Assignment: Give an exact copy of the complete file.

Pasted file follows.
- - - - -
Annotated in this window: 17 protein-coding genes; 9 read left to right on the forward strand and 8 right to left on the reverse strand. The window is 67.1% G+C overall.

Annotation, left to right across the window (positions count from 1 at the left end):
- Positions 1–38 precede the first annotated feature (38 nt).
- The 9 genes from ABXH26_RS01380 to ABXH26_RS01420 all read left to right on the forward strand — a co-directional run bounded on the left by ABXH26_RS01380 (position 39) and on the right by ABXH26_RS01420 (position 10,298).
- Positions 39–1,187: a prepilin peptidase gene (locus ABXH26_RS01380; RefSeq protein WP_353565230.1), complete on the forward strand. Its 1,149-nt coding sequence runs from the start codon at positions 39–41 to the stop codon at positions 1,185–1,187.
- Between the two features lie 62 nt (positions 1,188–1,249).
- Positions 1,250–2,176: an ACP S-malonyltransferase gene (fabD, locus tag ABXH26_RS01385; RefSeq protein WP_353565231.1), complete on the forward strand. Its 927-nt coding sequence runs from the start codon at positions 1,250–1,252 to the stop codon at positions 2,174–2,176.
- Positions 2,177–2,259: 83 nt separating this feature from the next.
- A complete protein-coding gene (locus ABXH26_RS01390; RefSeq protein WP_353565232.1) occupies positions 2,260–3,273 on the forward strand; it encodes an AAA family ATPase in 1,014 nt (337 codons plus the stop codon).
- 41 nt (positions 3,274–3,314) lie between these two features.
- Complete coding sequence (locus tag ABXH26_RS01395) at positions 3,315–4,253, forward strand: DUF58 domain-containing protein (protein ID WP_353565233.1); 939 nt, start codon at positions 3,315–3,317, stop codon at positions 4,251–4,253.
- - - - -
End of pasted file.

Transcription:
Annotated in this window: 17 protein-coding genes; 9 read left to right on the forward strand and 8 right to left on the reverse strand. The window is 67.1% G+C overall.

Annotation, left to right across the window (positions count from 1 at the left end):
- Positions 1–38 precede the first annotated feature (38 nt).
- The 9 genes from ABXH26_RS01380 to ABXH26_RS01420 all read left to right on the forward strand — a co-directional run bounded on the left by ABXH26_RS01380 (position 39) and on the right by ABXH26_RS01420 (position 10,298).
- Positions 39–1,187: a prepilin peptidase gene (locus ABXH26_RS01380; RefSeq protein WP_353565230.1), complete on the forward strand. Its 1,149-nt coding sequence runs from the start codon at positions 39–41 to the stop codon at positions 1,185–1,187.
- Between the two features lie 62 nt (positions 1,188–1,249).
- Positions 1,250–2,176: an ACP S-malonyltransferase gene (fabD, locus tag ABXH26_RS01385; RefSeq protein WP_353565231.1), complete on the forward strand. Its 927-nt coding sequence runs from the start codon at positions 1,250–1,252 to the stop codon at positions 2,174–2,176.
- Positions 2,177–2,259: 83 nt separating this feature from the next.
- A complete protein-coding gene (locus ABXH26_RS01390; RefSeq protein WP_353565232.1) occupies positions 2,260–3,273 on the forward strand; it encodes an AAA family ATPase in 1,014 nt (337 codons plus the stop codon).
- 41 nt (positions 3,274–3,314) lie between these two features.
- Complete coding sequence (locus tag ABXH26_RS01395) at positions 3,315–4,253, forward strand: DUF58 domain-containing protein (protein ID WP_353565233.1); 939 nt, start codon at positions 3,315–3,317, stop codon at positions 4,251–4,253.